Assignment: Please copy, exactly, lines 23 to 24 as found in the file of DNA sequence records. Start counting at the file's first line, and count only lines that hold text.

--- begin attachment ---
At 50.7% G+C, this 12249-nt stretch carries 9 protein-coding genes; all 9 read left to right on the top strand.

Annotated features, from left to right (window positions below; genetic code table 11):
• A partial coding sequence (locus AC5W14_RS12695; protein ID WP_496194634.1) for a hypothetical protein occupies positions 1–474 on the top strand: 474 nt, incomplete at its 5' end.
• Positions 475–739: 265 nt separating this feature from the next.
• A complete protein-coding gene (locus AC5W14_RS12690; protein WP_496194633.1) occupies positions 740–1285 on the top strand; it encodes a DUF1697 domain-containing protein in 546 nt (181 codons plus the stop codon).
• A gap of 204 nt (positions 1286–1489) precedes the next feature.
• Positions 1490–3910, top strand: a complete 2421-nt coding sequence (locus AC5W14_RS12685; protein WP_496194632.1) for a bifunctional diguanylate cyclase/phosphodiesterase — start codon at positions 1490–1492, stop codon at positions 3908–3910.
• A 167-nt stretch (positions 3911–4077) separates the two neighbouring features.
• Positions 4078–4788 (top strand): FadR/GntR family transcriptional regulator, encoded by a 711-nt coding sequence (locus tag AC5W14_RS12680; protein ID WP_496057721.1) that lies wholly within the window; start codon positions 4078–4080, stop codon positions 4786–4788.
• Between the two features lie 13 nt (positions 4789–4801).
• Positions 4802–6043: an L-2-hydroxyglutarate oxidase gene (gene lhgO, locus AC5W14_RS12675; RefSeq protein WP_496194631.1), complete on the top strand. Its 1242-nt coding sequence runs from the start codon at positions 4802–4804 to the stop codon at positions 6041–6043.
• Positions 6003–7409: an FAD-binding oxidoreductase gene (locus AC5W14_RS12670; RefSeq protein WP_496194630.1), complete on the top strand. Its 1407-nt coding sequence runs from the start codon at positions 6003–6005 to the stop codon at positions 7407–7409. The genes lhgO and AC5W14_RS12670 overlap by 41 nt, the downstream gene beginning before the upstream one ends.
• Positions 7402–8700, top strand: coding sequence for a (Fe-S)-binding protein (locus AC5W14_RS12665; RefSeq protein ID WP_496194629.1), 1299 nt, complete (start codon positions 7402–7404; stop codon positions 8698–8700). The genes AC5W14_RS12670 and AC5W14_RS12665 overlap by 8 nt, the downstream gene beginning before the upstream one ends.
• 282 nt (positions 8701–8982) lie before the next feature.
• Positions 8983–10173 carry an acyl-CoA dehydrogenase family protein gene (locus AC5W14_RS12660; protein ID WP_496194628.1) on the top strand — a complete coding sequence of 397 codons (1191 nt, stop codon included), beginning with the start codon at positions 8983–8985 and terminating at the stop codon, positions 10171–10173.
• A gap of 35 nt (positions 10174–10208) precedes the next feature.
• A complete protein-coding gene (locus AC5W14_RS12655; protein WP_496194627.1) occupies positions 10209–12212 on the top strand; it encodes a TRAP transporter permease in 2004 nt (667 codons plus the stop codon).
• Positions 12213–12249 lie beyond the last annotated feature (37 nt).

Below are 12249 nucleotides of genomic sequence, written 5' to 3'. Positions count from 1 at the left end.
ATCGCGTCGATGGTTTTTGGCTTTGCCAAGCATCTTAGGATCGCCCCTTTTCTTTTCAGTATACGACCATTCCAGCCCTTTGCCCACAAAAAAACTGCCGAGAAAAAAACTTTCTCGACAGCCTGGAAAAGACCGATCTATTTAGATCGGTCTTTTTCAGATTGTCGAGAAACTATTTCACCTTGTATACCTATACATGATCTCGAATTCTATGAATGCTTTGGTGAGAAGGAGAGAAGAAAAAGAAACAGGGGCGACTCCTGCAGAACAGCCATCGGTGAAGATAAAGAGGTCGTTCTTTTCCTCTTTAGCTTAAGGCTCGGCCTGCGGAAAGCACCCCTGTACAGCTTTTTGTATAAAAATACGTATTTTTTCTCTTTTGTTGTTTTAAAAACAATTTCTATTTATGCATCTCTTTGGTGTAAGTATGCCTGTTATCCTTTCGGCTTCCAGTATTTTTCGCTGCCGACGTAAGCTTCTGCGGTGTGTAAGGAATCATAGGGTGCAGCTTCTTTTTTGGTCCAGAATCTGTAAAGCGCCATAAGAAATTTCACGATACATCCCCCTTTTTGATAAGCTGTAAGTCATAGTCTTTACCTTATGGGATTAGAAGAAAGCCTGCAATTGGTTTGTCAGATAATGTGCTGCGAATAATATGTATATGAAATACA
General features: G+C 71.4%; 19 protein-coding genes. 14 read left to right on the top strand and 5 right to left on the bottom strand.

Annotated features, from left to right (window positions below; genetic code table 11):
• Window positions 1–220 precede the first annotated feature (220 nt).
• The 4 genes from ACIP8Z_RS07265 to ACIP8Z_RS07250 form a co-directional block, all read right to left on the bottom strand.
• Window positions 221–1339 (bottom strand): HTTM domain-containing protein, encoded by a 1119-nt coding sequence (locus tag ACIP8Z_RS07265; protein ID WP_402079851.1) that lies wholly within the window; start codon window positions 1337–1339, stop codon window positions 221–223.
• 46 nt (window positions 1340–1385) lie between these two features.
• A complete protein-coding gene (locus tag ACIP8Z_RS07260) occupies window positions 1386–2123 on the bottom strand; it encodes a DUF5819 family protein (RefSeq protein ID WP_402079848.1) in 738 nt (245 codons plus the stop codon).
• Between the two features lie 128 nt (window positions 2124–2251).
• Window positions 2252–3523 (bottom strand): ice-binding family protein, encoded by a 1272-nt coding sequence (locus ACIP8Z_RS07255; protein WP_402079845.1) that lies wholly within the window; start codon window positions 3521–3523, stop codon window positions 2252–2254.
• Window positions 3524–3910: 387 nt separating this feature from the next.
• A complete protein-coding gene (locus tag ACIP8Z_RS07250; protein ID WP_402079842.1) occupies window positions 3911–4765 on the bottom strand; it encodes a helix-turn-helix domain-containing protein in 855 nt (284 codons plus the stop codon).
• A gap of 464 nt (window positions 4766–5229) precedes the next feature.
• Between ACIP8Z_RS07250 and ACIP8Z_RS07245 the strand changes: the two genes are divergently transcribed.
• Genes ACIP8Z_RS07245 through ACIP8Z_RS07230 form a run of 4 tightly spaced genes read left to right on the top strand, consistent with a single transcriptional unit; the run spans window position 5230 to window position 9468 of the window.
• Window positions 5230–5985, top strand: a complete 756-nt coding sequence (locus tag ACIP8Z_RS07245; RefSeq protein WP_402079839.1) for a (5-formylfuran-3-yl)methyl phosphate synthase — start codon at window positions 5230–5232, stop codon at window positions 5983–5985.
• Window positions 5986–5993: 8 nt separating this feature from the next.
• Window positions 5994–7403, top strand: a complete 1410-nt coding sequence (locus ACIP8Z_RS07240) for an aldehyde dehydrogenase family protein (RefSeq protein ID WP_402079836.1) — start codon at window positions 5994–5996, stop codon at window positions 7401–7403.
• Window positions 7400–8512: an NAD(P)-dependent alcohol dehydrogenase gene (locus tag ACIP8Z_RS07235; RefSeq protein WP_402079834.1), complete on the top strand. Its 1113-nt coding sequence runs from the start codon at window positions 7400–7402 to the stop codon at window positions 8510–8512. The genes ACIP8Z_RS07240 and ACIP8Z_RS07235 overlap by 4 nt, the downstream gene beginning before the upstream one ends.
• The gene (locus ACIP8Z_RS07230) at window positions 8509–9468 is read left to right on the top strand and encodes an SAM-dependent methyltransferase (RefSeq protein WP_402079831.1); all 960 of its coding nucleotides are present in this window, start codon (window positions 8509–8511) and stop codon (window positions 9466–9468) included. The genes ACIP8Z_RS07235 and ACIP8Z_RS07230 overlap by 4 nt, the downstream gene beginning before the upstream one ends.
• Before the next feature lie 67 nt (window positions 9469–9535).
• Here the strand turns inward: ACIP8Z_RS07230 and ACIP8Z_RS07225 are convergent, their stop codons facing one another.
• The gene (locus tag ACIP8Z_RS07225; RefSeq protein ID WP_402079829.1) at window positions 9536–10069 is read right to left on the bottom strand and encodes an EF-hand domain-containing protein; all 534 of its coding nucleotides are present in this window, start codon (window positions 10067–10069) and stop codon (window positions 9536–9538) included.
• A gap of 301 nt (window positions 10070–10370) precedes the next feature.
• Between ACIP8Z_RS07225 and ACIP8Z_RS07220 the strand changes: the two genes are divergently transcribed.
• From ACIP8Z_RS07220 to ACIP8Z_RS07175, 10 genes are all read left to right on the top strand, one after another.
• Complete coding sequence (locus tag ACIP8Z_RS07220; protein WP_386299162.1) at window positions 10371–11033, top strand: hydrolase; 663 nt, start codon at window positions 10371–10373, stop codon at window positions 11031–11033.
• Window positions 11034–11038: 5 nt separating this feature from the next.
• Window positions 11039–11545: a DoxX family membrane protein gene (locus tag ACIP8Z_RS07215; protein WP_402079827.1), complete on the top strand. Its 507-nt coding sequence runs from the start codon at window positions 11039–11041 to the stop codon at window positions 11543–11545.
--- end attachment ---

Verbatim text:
• Window positions 1–220 precede the first annotated feature (220 nt).
• The 4 genes from ACIP8Z_RS07265 to ACIP8Z_RS07250 form a co-directional block, all read right to left on the bottom strand.